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5 things to do in Chengdu, China

Your guide to this rising city if you’re on a business travel here for 3 days and 3 nights.
By Lynda C. Corpuz |

kuanzhangxianzi alley

Chengdu in Sichuan province eyes to become a comprehensive, affluent society with high living standards, a core growth hub for western China, and an international regional center by 2020.

 

It is also not sacrificing its important role in early trade and commerce via the Silk Road route, along with its rich ecological resources (as home to the giant pandas, world heritage sites, and scenic spots) simply to be a truly modernized city. It masterfully integrated such elements to achieve its futuristic plan.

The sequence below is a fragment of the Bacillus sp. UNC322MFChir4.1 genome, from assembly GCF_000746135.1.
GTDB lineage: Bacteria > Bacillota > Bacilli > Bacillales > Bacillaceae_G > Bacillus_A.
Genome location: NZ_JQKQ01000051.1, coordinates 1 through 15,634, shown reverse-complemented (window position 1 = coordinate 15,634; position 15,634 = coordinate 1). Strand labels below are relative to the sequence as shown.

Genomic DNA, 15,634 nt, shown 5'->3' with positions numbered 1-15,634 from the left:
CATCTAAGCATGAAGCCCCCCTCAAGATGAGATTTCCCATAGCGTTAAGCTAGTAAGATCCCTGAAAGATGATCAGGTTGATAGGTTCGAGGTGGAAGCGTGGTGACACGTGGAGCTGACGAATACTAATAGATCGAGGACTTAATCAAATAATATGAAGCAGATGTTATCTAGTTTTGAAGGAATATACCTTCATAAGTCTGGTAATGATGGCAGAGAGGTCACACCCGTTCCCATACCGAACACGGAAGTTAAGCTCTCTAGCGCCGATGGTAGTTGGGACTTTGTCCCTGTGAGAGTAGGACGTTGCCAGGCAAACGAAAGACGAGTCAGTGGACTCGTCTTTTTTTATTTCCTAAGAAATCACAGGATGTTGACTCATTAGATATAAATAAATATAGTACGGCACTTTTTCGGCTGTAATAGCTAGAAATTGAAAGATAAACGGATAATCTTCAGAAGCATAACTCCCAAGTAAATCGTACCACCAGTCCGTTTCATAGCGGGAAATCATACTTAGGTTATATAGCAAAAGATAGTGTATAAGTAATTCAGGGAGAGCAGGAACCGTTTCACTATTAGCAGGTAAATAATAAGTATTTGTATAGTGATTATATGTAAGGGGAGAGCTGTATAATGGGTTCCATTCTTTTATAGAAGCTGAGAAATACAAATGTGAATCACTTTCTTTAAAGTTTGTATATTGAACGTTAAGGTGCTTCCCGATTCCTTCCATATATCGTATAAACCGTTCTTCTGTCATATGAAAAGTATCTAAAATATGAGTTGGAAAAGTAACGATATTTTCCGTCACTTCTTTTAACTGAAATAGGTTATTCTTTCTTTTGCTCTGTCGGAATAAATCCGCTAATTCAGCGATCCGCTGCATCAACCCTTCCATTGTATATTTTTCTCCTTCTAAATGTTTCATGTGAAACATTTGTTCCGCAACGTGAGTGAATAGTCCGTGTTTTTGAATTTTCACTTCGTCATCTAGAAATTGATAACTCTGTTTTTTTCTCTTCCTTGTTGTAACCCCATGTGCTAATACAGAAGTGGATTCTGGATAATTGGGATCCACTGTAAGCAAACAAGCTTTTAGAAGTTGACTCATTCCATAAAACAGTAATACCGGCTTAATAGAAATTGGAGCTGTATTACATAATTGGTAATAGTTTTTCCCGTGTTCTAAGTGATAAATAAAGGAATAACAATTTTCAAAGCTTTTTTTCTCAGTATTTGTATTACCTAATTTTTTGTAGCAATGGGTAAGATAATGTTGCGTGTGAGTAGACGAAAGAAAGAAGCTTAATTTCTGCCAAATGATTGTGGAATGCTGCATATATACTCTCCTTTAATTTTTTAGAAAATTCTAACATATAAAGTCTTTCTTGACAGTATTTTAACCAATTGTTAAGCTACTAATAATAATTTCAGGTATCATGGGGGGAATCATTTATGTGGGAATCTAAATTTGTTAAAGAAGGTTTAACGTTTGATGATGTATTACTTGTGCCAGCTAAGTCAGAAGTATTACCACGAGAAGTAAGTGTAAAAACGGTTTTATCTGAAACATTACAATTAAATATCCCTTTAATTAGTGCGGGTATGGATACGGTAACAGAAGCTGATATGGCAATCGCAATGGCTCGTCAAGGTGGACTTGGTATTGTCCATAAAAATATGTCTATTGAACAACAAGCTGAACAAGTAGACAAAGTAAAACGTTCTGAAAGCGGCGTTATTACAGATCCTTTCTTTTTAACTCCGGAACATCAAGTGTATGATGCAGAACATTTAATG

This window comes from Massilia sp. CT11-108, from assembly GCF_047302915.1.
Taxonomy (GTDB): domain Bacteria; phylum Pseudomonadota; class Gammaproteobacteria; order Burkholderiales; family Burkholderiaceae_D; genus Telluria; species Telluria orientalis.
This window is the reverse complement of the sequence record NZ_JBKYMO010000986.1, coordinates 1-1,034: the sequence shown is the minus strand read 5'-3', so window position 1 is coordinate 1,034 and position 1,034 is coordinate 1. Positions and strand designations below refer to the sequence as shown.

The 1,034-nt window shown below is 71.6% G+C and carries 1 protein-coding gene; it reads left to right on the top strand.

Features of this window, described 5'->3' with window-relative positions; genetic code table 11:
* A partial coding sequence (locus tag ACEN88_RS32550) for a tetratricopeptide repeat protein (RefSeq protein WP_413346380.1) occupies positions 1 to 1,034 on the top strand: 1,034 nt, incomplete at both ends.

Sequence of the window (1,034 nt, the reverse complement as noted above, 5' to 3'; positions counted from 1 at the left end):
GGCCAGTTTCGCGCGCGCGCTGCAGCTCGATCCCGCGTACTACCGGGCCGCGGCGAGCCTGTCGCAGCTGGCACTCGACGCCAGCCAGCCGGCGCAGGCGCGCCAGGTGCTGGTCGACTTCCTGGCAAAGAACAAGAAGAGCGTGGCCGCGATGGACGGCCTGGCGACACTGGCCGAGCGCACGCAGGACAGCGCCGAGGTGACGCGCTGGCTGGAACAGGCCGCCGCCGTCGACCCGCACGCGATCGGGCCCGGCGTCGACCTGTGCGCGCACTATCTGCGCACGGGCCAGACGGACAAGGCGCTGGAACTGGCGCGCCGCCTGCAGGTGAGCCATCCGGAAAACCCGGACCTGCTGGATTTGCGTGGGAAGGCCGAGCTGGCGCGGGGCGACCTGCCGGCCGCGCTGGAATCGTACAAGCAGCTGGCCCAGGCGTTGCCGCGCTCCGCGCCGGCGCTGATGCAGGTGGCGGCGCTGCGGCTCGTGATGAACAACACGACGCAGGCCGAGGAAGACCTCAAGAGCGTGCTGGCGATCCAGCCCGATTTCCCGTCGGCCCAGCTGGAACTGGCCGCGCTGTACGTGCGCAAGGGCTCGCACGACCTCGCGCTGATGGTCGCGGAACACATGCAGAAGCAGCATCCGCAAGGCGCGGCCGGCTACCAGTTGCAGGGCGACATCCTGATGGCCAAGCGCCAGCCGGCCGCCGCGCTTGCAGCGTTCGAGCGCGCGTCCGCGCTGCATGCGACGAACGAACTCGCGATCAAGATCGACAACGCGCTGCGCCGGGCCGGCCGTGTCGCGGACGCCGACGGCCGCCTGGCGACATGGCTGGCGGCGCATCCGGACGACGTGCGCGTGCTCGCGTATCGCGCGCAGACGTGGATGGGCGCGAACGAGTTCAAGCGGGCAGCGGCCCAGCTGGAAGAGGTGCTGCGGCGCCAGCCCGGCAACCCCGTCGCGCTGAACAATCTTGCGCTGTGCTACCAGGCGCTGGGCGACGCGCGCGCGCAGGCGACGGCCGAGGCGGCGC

Related: Why Chengdu is a beautiful, rich, well-planned city

 

And part of that plan is to attract more foreign tourists to Chengdu, among them, the delegation of media and bloggers from the Philippines (including Entrepreneur.com.ph) who visited this city in early April as part of Huawei’s invitation to tour Chengdu and its campus in Shenzhen, China.

 

Related: Why China's Huawei is ambitious

 

So if you are going to Chengdu, especially for business, and you have a packed schedule of 3 days and 3 nights (like our delegation had), then experience the following:

 

 

1. See the giant pandas

Panda solo
NATIONAL TREASURE. Don't you just want to hug this adorable creature? Giant pandas are protected species and considered as China's national treasure. Photo by Lynda C. Corpuz / Entrepreneur Philippines

 

The Chengdu Research Base of Giant Panda Breeding at 1375 Panda Road, Northern Suburb is home to select rescued and bred in captivity giant pandas, considered as China’s natural treasure.